Grocery store dims lights, reduces noise for sensitive folks

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From 8 a.m. to 10 a.m. on Mondays, a grocery store in Arnprior, Ont., dims the lights, turns off the intercom and asks staff not to wear scents — all to create a « sensory-friendly shopping experience » for people with special needs.

No Frills franchise owner Mark Harrison has two children on the autism spectrum and knows first-hand some people struggle with sensitivities to bright light, noise and other things.

« It can be very disorienting for them. It can make the experience of basic shopping just horrible. So if we can offer a bit of a calmer experience with less lights and less noise, then it’s a win for everybody, » Harrison said.

« There’s been an overwhelming amount of feedback, which has been great … To take care of the people in town is a huge thing, and to get other people involved to take care of their communities is even better. »

Harrison said the first go-around on Feb. 4 was such a success, the store will experiment with offering the same thing on Tuesdays from 7 p.m. to 9 p.m.

He said other No Frills stores in the area have shown interest in doing something similar.

Refrigerated aisles like these are normally quite bright, with lights illuminating the products on each row, but they’re being turned off at the No Frills in Arnprior, Ont., at certain times on Mondays and Tuesdays. (Jessa Runciman/CBC)

Harrison got the idea from employee Carol Greer, who read about something similar being offered at a different store in Truro, N.S., and forwarded it to her boss.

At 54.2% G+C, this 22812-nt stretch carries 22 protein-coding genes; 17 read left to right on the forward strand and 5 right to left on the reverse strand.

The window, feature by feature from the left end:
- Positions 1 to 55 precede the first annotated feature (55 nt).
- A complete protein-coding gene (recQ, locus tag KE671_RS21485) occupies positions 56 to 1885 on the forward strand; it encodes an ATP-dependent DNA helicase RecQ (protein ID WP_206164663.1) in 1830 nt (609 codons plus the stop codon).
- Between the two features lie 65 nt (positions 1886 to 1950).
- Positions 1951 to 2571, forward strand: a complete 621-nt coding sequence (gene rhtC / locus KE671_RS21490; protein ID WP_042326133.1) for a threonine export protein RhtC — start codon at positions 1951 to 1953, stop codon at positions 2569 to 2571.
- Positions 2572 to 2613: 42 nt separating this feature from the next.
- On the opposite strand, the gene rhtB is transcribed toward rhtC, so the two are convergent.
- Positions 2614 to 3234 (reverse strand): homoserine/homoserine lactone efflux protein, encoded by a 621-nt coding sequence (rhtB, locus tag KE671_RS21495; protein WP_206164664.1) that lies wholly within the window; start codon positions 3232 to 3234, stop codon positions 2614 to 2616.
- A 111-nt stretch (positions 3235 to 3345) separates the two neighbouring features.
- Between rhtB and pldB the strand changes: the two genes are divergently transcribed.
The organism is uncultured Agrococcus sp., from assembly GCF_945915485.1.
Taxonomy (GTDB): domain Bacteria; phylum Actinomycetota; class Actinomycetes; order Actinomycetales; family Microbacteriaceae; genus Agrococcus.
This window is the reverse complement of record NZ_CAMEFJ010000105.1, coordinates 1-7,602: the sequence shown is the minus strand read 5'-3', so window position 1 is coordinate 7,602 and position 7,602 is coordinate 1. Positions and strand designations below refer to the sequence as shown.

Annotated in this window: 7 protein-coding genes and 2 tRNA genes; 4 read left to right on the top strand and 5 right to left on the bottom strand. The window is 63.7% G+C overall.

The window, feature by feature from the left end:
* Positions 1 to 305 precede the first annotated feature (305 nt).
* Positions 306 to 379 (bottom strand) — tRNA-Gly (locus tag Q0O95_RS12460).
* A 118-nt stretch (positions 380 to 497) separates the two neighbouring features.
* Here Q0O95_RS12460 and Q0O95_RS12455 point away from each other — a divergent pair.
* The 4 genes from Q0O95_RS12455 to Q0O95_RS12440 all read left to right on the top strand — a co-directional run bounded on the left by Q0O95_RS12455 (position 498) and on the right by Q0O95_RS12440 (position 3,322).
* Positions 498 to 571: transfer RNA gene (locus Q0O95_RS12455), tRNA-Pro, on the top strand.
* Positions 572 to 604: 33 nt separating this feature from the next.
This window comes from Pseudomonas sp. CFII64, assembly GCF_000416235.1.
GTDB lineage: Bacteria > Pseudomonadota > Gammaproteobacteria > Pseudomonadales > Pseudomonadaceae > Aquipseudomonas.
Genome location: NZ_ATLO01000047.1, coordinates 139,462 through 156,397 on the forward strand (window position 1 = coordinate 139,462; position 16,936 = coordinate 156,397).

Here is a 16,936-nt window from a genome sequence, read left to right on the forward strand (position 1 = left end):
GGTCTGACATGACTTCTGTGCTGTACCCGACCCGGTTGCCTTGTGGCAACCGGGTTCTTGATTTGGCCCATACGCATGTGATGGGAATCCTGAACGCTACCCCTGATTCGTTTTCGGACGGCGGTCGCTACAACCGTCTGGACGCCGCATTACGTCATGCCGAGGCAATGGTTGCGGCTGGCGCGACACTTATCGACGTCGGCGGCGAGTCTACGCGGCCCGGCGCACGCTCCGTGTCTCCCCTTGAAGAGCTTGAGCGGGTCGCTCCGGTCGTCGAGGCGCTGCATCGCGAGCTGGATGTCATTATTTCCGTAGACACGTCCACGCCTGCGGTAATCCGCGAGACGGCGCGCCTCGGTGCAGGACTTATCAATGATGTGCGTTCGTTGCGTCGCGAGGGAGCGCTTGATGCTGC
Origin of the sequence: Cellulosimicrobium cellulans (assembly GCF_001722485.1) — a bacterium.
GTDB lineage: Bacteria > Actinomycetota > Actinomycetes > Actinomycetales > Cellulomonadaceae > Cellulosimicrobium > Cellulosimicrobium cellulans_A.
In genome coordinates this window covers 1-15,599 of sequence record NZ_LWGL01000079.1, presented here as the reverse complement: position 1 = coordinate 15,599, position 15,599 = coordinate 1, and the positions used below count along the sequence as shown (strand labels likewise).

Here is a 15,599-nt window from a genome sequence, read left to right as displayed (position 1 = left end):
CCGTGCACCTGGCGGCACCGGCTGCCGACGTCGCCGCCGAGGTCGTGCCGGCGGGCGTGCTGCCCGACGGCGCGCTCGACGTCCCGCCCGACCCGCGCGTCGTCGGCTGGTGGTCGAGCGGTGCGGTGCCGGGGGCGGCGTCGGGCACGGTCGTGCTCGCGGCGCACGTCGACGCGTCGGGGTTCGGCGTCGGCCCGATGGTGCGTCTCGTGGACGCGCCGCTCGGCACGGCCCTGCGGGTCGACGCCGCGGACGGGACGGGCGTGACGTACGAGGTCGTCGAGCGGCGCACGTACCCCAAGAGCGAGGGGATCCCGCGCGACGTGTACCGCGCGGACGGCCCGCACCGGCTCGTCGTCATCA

« I just thought it was a good way to be able to bring it out into our community and [raise] awareness of it, » Greer said.

« People have been saying that they really appreciate the calmer environment. »

Carol Greer came across a social media post about a store in Nova Scotia offering a similar service for people with sensory sensitivities and forwarded it to her boss. (Jessa Runciman/CBC)

One such customer is Amanda Rietschlin.

« My son actually has autism, so I think it’s very cool because I know it can be overwhelming … I’m really happy to see that they’re being really inclusive and really thinking of everyone who’s out there, » she said.

Customer Amanda Rietschlin has a son with autism, and said she’s excited for families with young children to take advantage of the program. (Jessa Runciman/CBC)

Her son is a teen now, but she’s excited for families with younger children to take advantage.

« It would have made a big difference for our family, because we could all go out, he could come out and see all the different fruits and he could pick things that he likes, » Rietschlin said.

« For a family with small children, I think it would be really great. »

No bright lights, no loud announcements, it’s grocery shopping that’s easy on the senses. We visit the Arnprior No Frills, where they’ve introduced new measures to help those with special sensitivities. 7:04

‘People like [my son] matter’

Another happy customer is Marc Bissonnette, who is deaf in one ear and experiences static sounds in loud environments.

He has a son with a syndrome that causes sensory overload issues. 

Customer Marc Bissonnette is deaf in one ear, and has a son with a syndrome that causes sensory overload issues. He said he was ‘touched’ by the store’s new policy. (Jessa Runciman/CBC)

« To hear that a store would actually do something for people like my son, I can honestly say I’ve never heard of that, ever. So when Mark made this announcement, I’m like … people like [my son] matter, » Bissonnette said.

« The only reason you do something like this is to be a genuinely nice guy, and it just touched my heart. »

Arnprior is about 65 kilometres west of downtown Ottawa.

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Rain or shine, this year’s Cavalcade of Lights remains radiant

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This year’s Cavalcade of Lights shone at Nathan Phillips Square Saturday night, overcoming the damp conditions to continue a more-than 50-year tradition.